Saturday morning we loaded the van, and headed for the Clinton to Mukilteo ferry to get to the mainland. From there it was a few miles East to I-5 South, head South for five or ten miles, then pick up 104 headed back West to Edmonds, where we would catch the ferry to Kingston. From Kingston it's about a 25 minute drive to the range. We made it to I-5, and headed South.
We had only gone a mile or so when the right front tire started making an odd sound, sort of a whining-shimmying-thumping sound. Clearly not a good sound. I dove for the nearest exit and just as I was entering the exit the tire pretty much exploded. There was a large amount of noise and rubber pieces flying in the air. Keeping it straight was a bit of a challenge, too. I managed to get down the off ramp to surface streets, then into a parking lot. At least we were stopped, and out of the freeway traffic. I got out to have a look at the tire, and it didn't look so good. The tread and steel belt was mostly there, but the sidewalls were mostly gone. So was the hub cap. I checked the spare, and it didn't seem to have a full charge of air.
A few months ago I decided to join AAA, so we gave then a call, and within 15 or 20 minutes a truck pulled up. The driver aired up the spare and swapped it on for us, and we were back on the road. I called the range and sent a message to the Match Director to bring a couple of score sheets with him and we'd catch up with him somewhere on the range and shoot as much of hte match as we could.
As we got within about a half a mile of the Edmonds ferry dock we could see there was another problem. The traffic was backed so far up the hill that we couldn't even see the water from the back end of the line. If we waited in line we would not be able to get to a ferry boat for several hours as the ferries run every hour and there were enough cars backed up to fill two or three boats, maybe more. The match would be over before we even could get there. The only sensible thing would be to retrace our route home and write it off as a lost cause. By the time we got close to the Mukilteo ferry, though, it was now backed up too. We had to wait for about an hour and a half before we could get on to a ferry and get back to Whidbey Island. Finally we made it home, and I was, by then, bushed, so I took a nap. As a small highlight of the weekend, the nap went well.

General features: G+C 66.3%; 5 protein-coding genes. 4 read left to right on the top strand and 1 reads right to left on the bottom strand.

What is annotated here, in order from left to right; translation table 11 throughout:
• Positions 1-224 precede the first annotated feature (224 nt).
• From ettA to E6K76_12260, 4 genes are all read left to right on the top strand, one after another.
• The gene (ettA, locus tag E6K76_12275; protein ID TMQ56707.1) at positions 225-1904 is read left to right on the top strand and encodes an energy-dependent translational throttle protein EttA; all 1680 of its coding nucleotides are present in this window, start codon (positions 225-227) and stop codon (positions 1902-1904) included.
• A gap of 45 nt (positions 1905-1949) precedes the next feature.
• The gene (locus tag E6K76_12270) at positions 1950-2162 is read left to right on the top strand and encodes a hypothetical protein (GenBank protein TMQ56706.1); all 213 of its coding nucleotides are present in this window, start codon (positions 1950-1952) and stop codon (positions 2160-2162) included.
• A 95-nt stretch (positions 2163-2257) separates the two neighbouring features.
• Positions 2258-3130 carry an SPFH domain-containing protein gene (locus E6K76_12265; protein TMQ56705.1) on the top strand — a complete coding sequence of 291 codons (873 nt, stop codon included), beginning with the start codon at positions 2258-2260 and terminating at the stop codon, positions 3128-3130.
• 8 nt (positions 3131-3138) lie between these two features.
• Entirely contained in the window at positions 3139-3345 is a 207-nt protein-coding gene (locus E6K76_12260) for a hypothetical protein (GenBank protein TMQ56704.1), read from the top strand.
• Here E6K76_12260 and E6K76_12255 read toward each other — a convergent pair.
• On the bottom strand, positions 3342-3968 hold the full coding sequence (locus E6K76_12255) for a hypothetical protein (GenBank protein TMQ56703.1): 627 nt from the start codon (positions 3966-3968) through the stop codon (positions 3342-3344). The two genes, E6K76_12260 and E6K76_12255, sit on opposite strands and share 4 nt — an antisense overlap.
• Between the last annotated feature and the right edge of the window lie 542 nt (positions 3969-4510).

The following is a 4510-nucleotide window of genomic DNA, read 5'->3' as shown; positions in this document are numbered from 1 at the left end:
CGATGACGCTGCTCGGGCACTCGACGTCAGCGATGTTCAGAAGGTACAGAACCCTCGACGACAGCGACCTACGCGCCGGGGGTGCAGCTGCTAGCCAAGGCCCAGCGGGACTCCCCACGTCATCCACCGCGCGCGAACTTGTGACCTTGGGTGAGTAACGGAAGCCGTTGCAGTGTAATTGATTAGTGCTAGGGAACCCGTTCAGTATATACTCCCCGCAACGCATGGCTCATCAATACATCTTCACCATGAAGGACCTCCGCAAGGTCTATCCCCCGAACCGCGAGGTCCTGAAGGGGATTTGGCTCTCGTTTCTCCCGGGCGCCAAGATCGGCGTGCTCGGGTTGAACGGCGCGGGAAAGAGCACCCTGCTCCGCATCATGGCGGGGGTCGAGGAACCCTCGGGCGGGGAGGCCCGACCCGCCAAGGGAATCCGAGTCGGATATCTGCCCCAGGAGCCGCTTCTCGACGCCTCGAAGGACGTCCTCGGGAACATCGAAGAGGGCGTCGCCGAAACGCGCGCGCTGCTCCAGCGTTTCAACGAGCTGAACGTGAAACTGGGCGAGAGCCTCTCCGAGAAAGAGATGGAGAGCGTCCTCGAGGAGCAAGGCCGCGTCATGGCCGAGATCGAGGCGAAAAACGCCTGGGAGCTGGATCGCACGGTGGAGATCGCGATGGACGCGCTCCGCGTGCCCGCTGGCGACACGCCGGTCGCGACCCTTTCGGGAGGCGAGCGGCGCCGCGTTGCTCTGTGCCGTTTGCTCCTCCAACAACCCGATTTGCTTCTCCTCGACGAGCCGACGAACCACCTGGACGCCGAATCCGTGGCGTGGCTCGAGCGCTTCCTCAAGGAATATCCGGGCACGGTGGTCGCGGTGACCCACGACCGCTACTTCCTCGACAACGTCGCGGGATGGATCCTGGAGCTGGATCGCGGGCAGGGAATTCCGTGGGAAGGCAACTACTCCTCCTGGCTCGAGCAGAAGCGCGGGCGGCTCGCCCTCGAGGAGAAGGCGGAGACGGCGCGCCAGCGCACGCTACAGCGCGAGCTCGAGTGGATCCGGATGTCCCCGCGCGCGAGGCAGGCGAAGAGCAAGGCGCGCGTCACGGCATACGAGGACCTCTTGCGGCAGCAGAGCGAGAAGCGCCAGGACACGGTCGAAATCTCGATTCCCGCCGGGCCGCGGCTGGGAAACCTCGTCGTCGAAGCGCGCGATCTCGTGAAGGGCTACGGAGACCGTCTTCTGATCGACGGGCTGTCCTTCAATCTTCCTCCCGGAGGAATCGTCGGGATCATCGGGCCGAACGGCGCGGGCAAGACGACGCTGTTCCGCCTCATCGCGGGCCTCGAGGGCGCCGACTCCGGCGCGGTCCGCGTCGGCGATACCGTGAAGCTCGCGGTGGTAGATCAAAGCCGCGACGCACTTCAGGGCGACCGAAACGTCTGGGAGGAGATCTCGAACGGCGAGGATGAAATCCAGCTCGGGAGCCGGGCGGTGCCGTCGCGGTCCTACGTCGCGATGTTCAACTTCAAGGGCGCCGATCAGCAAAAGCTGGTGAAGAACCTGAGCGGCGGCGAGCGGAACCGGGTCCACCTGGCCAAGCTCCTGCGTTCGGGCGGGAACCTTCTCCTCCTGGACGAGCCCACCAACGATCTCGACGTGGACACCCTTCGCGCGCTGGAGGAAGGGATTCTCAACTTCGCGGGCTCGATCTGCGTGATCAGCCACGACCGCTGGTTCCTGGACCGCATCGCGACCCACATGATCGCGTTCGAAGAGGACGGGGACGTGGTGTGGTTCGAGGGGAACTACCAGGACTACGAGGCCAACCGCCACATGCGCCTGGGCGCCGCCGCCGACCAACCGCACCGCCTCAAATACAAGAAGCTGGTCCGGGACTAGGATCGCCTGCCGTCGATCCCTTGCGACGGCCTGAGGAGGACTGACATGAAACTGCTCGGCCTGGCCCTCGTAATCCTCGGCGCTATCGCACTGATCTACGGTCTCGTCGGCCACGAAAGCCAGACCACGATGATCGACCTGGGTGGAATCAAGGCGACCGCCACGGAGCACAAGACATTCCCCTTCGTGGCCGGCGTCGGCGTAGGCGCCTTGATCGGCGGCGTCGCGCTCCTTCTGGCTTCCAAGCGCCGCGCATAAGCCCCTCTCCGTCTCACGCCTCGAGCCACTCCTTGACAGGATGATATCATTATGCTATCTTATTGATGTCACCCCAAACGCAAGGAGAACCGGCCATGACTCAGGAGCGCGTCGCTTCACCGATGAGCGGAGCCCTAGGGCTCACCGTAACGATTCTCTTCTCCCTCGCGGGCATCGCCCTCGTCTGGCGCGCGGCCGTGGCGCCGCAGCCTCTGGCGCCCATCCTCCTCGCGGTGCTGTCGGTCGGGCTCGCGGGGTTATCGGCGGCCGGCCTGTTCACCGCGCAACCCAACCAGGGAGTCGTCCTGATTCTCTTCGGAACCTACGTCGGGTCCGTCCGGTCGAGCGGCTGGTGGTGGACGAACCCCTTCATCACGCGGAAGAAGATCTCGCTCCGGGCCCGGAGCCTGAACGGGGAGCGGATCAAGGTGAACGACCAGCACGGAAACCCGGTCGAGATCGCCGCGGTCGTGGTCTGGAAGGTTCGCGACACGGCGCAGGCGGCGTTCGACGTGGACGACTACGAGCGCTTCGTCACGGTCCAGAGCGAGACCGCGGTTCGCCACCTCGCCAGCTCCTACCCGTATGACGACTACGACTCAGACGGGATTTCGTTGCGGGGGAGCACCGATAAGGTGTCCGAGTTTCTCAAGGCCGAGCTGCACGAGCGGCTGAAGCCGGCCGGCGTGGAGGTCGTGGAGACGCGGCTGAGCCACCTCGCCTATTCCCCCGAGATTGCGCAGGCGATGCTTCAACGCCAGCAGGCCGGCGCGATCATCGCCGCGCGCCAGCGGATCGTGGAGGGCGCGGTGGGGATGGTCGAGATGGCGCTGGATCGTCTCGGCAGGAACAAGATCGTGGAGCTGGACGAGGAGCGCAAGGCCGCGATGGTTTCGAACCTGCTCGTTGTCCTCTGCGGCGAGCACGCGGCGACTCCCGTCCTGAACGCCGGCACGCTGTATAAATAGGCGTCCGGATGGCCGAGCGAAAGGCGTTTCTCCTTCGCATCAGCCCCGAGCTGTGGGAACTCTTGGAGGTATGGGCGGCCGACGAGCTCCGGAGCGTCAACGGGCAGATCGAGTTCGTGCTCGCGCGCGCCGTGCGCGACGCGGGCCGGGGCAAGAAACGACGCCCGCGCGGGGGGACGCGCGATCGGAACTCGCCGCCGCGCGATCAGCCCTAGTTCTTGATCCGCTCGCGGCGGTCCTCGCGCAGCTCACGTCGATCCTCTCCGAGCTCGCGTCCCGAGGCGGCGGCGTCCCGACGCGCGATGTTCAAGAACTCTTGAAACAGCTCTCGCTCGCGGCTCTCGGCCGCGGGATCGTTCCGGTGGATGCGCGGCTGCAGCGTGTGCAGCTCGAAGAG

At least the next day was Sunday, and there was nothing planned for the entire day. Maybe I could even get out and do a little practicing. So, Sunday morning I was leisurely having my first cup of coffee when KeeWee comes in the front door and announces "You better not go look in the well house!"
. Translation: "You better go look in the well house ASAP, but you aren't going to like what you see!"
She was right. One of the 80 gallon pressure tanks had sprung a leak and it was spraying out water, flooding the well house. Here we go again!
I shut off the power to the well, closed to gate valve to the two pressure tanks, and rounded up a couple of pipe wrenches. Since one tank was more than enough for our needs, all I needed to do was to drain both tanks, disconnect the leaking tank, and cap the pipe that had been connected to the bad tank. While I was at it I decided to put in a faucet so I could drain the tank in the future through a garden hose without flooding the well house. The hardware store had the plumbing pieces I needed, and an hour or so later I was able to turn everything back on. Since both tanks are the same age, I know the other one could let go at any time, so I better track down a replacement as soon as possible. It looks like one of the main pipes is starting to weep a bit too, so I'm seeing some major re-plumbing and a new tank before this system can be trusted. The saga never ends..............
Today I went back across the ferry to head down to the Pull-a-Part auto wrecking yard to pick up a good pair of front rims and tires for my van. While I was there I grabbed a pair of rear brake drums, as my current drums aren't the best, and should soon be replaced. The trip was successful, and earlier this evening I installed the new rims and tires. All four corners now have good rubber.
In the midst of all the excitement over the last few days I also picked up a project boat that was priced so I just about couldn't pass it up. It belonged to a friend of a friend, and he hadn't used it in the last two years and had decided it was time to get rid of a lot of his stuff that was lying around the place. It's going to take some work to get it shipshape, but there doesn't seem to be too much beyond a lot of elbow grease to get it seaworthy. Overall it looks really sound, but it needs some cleaning and tuning, for sure. I'll try to get some pictures posted once I get it home. That happens tomorrow morning.
................... and that's why I haven't been posting for the last few days!